For years after the assassination of Robert F. Kennedy in June 1968, analysis of the case focused on the ballistics evidence and varying witness accounts of what happened in the pantry of the Ambassador Hotel in Los Angeles. But in 2004, delving through the archives of the police case file, CNN senior writer Brad Johnson found a recording that had been ignored for decades.

It was a tape inadvertently made by Polish journalist Stanislaw Pruszynski, who had recorded Kennedy’s victory speech with a cassette recorder. Kennedy then left the stage and walked through the pantry while Pruszynski detached his microphone from the podium, video of the event shows. As Pruszynski then moved toward the pantry, his tape was rolling. When Johnson listened 36 years later, he thought he heard shots, then a scream.

No other recording of the shooting had ever been discovered. No cameras were rolling as Kennedy shook hands with bus boys in the pantry, followed by gunfire described by many witnesses as two shots, a pause, and then a rapid-fire sequence of shots. Johnson turned the tape over to audio engineer Philip Van Praag. Using modern technology to limit ambient noise and slow down the tape, Van Praag counted 13 shot “impulses,” or wave forms resembling gunshots, and possibly more drowned out by screams.

It was the first new discovery in the RFK case in years. If true, it was monumental – Sirhan Sirhan’s .22-caliber Iver Johnson Cadet revolver held eight shots. Police said those bullets were accounted for, between the three shots that struck Kennedy and the five that struck five people standing behind him. But more than eight shots meant a second gun was involved, as many people critical of the investigation had argued as early as 1969.

Though some experts disagree with Van Praag, his analysis has become a key piece of evidence for those demanding a new investigation into the assassination. Kennedy’s son Robert F. Kennedy Jr. recently joined that call, in part because “There were too many bullets,” he told The Washington Post. “You can’t fire 13 shots out of an eight-shot gun.” Kennedy’s daughter, Kathleen Kennedy Townsend, also endorsed the request.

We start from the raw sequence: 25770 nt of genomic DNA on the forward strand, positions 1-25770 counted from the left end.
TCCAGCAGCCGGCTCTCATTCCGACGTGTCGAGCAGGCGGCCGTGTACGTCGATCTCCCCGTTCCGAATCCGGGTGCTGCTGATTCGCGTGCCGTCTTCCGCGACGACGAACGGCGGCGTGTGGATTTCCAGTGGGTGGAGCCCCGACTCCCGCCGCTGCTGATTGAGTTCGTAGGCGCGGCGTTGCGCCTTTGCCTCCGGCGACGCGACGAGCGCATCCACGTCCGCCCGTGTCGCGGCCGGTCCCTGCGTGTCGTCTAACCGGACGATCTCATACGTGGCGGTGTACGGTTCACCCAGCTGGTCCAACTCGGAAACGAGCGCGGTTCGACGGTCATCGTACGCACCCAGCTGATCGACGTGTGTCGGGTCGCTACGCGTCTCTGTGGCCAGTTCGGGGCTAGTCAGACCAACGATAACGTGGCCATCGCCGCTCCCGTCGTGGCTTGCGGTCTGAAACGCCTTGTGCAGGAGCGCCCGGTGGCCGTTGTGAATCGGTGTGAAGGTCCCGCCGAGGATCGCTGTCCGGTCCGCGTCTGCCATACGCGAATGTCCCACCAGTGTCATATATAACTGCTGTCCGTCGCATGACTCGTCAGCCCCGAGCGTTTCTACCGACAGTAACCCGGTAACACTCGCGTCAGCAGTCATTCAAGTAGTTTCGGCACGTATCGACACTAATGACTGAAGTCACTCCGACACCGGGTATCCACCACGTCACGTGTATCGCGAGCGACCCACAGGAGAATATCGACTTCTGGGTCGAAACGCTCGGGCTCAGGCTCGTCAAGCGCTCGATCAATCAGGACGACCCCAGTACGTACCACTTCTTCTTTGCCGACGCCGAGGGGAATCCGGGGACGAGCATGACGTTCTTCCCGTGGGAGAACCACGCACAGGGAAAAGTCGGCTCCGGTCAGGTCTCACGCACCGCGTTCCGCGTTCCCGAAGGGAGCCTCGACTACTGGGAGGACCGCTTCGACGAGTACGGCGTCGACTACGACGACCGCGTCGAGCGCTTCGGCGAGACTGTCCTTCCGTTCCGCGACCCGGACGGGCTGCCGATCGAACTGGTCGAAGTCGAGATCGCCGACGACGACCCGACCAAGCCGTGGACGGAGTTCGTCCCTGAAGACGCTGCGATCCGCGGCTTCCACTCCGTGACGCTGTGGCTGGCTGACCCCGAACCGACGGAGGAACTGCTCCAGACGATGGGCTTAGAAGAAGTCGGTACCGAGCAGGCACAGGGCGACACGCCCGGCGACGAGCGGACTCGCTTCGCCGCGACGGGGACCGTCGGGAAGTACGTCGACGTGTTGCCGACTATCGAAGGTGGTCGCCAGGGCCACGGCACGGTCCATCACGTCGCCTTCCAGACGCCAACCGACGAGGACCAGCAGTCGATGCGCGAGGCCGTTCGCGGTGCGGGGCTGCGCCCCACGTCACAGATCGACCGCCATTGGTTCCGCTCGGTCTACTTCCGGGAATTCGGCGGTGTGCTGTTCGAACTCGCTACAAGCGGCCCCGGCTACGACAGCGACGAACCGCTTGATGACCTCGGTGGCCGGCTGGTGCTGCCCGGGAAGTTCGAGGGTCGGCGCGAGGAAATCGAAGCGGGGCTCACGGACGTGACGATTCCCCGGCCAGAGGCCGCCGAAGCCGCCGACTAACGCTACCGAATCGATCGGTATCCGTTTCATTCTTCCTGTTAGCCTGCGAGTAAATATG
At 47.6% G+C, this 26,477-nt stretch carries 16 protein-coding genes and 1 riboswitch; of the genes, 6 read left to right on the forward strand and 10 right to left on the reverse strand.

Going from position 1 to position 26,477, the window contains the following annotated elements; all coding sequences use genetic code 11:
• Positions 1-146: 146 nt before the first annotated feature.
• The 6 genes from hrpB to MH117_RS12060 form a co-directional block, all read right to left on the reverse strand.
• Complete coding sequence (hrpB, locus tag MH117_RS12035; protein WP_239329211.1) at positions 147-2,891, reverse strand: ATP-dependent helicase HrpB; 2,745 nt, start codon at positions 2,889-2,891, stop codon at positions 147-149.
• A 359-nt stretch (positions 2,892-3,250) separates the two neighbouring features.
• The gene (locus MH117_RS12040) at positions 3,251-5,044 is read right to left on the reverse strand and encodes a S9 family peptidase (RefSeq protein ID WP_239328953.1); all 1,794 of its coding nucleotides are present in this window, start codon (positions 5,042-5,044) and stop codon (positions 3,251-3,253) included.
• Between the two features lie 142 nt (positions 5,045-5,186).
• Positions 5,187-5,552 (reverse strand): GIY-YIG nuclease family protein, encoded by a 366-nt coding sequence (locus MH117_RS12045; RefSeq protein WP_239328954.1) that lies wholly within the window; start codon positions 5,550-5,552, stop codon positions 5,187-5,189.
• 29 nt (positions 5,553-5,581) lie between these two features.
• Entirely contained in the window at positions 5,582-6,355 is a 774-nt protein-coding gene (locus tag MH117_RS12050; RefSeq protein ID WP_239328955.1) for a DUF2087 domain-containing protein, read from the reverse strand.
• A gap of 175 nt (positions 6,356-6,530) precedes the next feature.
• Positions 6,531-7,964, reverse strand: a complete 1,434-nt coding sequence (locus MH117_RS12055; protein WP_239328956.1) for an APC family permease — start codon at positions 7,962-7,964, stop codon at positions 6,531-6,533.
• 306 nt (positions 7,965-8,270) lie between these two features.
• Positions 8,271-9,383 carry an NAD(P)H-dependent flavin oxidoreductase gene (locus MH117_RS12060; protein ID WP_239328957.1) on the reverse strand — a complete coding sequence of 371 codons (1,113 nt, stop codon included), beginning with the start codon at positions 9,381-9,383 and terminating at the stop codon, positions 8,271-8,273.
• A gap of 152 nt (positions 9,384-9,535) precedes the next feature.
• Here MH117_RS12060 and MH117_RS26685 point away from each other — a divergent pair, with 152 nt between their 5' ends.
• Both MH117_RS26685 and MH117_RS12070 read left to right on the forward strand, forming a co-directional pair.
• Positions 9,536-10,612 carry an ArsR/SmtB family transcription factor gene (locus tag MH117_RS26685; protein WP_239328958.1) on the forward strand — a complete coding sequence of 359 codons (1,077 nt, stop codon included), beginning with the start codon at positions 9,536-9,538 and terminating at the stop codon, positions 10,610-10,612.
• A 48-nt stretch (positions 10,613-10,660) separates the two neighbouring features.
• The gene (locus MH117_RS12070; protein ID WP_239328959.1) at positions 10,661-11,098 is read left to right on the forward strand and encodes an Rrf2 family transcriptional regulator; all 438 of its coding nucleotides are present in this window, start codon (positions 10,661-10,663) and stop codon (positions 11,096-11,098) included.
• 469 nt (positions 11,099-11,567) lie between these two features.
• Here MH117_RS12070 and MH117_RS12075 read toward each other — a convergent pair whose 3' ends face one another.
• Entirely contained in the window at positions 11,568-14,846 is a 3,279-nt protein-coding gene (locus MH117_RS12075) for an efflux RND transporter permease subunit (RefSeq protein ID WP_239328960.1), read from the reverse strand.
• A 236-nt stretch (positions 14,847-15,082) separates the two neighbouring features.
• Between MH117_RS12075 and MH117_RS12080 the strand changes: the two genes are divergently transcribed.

After listening to the recording, some acoustic experts say Van Praag misidentified some sound impulses as gun shots and that only seven or eight shots could be heard on the low-fidelity tape. Forensic acoustics engineer Philip Harrison said, “I can’t find any more than the seven shots that are there.” In 2013, comments by Harrison and others helped convince U.S. Magistrate Judge Andrew J. Wistrich that the tape was no smoking gun. “Van Praag’s opinion is far from ‘conclusive’ evidence of a second gunman,” Wistrich wrote, “because other experts analyzing the Pruszynski recording have reached contrary conclusions.”

But Van Praag hadn’t stopped with simply counting the gunshot sounds. Then Van Praag revealed two additional findings: That two pairs of shots occurred so closely together that they couldn’t have been fired from the same gun, and then the finding that two guns were involved firing in opposite directions — one facing Pruszynski, presumably Sirhan, and one facing away from Pruszynski

Those who had been pushing since the early 1970s for a new investigation into a second gunman, such as wounded victim Paul Schrade, saw Van Praag’s discovery as having “special meaning based on the actual bullet count” of Sirhan’s eight-shot gun.

The Los Angeles police, the district attorney and the California attorney general’s office all declined to be interviewed about the assassination and consider the case closed. All of Sirhan’s appeals at the state and federal level were rejected, including one in 2013 that considered evidence not presented at his trial in 1969, including ballistics evidence, evidence that Sirhan may have been hypnotized and the Pruszynski tape.

In June 1968, Pruszynski returned to Montreal after the shooting, where he was then living. CNN’s Johnson, a longtime RFK investigator and the co-author of a new book on the case, “The Assassination of Robert F. Kennedy,” said Pruszynski did not reach out to authorities because he presumed other news media had captured the shooting with higher quality equipment than his portable cassette recorder.

But the FBI tracked down Pruszynski and arranged for the Royal Canadian Mounted Police to make a dub of his recording in about early 1969, as Sirhan’s trial was beginning in Los Angeles. An open-reel dub of the tape was sent to the FBI, which decided that there was nothing pertinent to the investigation on the tape, Johnson said. Van Praag said the technology was not available in 1969 to detect the gunshots.

The FBI provided a dub to the Los Angeles police, but it appears the recording was not provided to Sirhan’s defense team at any time, Johnson said.

After Sirhan’s trial ended in April 1969, the police refused to release any of their files for another 19 years, even defeating a lawsuit by Schrade. But city officials ordered the files released in 1987, and they were made available to the public in 1988, though Johnson said the recording itself wasn’t released until 1990, as archivists were going through all of the related audio in the files.

Johnson said it was 14 years to the day of the recording’s release that he sat listening to the Pruszynski tape and heard “popping sounds.” He compared it to film and video from the ballroom where Kennedy had just made his victory speech in the California Democratic primary and found the audio recording matched the moment when the shooting occurred, 12:16 a.m. on June 5. Mel Ayton, author of a book about Sirhan called “The Forgotten Terrorist,” said some experts have found that the times do not match.